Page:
Thursday, November 19, 2009

A couple of short non-fiction books.

Taking a tiny break from fiction novels, I picked up a couple of thin non-fiction books that were quite interesting to read. One of these was a book all about the subject of irony, "The Big Book of Irony". (The book all by itself is ironic, because it's not even that big! ^_~) I love irony. I really liked all the ironic quotes and stories mentioned in this book. Just like a sense of humor, I believe a sense of irony is a wonderful thing to have. Of course, a lot of the ironic examples mentioned in the book are pretty morbid, for example: Say a guy is in the mood for a Coke, so he hops on a bike to go to a nearby gas station or something. Suddenly a truck runs over the guy and kills him. What was the truck delivering? Coke! Ooh, the irony. =P A less gruesome example is if a thief with no teeth in his mouth is caught and arrested for stealing toothbrushes. You probably get the idea by now. So basically, this was a good book that explored irony and it's history, definitions and many uses. (Doesn't the irony of the cover just take the cake or what?)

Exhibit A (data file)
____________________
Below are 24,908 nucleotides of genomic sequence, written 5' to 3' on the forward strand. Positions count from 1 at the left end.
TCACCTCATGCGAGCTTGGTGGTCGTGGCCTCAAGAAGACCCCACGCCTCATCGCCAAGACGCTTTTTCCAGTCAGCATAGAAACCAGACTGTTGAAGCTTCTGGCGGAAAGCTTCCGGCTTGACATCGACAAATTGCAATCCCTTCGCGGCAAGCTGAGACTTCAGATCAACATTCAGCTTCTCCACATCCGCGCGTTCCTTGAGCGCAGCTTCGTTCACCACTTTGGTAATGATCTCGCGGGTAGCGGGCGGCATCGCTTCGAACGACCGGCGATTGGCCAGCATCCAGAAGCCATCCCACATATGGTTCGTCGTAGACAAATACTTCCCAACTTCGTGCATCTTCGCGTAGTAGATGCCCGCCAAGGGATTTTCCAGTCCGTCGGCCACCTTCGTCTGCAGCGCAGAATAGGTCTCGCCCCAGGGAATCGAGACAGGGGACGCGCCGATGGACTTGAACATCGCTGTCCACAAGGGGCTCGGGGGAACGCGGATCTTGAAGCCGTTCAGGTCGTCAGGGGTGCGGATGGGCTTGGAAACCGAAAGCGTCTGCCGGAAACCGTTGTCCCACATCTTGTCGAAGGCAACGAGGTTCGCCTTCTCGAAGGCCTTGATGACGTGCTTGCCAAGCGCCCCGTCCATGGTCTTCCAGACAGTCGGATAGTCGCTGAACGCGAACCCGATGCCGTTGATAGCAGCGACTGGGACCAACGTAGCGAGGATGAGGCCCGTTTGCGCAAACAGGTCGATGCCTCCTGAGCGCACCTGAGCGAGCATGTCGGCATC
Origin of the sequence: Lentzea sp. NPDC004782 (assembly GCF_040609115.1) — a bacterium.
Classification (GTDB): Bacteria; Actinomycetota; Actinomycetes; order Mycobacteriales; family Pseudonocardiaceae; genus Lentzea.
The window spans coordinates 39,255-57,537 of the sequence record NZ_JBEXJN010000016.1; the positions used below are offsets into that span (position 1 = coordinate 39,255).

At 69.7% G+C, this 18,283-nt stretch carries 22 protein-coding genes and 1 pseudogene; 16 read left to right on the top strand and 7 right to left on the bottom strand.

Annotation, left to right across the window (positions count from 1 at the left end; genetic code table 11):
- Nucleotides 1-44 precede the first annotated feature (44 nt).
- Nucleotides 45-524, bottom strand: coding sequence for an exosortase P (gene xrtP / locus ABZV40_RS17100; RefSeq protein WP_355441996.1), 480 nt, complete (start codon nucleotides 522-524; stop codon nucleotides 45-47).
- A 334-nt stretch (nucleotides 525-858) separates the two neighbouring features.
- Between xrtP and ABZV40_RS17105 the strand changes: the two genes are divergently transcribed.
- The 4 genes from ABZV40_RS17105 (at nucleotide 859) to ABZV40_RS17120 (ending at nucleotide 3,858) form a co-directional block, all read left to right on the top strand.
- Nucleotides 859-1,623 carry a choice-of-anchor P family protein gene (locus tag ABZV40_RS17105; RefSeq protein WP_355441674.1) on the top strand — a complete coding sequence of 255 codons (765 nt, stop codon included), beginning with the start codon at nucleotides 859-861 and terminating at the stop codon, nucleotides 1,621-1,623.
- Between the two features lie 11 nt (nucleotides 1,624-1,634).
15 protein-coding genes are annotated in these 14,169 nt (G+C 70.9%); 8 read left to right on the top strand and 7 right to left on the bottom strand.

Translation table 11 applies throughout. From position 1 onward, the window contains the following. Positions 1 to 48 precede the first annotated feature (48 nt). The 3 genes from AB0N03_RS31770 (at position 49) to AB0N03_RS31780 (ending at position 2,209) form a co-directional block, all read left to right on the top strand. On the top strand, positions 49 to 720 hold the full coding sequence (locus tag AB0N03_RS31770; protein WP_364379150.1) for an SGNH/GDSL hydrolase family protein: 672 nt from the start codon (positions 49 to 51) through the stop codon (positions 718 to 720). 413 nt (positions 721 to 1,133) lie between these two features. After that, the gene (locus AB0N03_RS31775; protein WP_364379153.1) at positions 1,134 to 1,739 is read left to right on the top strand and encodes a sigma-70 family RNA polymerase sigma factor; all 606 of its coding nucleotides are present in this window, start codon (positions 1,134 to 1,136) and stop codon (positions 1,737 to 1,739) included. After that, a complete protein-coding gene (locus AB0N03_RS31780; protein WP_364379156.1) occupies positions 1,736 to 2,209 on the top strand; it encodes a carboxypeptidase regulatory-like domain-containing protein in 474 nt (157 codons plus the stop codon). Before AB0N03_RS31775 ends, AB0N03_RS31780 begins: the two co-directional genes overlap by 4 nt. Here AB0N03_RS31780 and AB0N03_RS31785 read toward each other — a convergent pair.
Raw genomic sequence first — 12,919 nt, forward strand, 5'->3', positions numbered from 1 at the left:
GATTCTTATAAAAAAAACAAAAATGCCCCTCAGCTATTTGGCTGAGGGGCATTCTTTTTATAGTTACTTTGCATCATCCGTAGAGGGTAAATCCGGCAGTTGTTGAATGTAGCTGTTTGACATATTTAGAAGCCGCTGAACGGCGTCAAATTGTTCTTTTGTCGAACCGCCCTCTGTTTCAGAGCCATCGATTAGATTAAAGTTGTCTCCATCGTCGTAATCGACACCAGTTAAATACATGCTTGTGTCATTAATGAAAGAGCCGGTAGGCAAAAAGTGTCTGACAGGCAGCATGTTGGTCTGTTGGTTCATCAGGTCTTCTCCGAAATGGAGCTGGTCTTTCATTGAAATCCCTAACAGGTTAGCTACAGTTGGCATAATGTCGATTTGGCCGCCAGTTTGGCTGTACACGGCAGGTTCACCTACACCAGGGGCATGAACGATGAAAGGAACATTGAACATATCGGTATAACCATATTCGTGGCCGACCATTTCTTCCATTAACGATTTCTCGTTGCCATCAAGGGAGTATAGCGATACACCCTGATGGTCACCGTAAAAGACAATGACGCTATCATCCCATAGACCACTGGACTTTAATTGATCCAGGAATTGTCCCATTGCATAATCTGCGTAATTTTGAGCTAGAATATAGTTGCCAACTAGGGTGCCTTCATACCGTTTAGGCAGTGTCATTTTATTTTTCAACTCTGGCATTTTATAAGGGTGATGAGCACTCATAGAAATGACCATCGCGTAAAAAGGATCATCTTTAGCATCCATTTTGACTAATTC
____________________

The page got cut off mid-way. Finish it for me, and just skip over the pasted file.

The other book I read that I finished more recently was of a very different tone altogether. It's kind of the memoirs of a prolific author that I've never heard about, but who used to be a teacher and got a lot of his ideas from his experiences and the letters students wrote him when he visited schools. It's called "Invitations to the World". When I randomly picked it out from the library, I thought the subtitle "Teaching and Writing for the Young" meant it would teach me a little about writing. It didn't exactly do that, but it was still a good book anyway. It included excerpts from the guy, Richard Peck's, numerous books, and a couple poems that I believe he wrote. One of these poems in particular stood out for me, the last thing he writes in the book:
A story is a doorway that opens on a wider place.
A story is a mirror to reflect the reader's face.

A story is a question you hadn't thought to ponder.
A story is a pathway inviting you to wander.

A story is a window, a story is a key,
a story is a lighthouse, beaming out to sea.

A story's a beginning, a story is an end.
And in the story's middle, you might just make a friend. ^_^
I don't know how much I would enjoy Richard Peck's novels, since he doesn't exactly write sci-fi or fantasy fiction, but his name could be something for me to remember.

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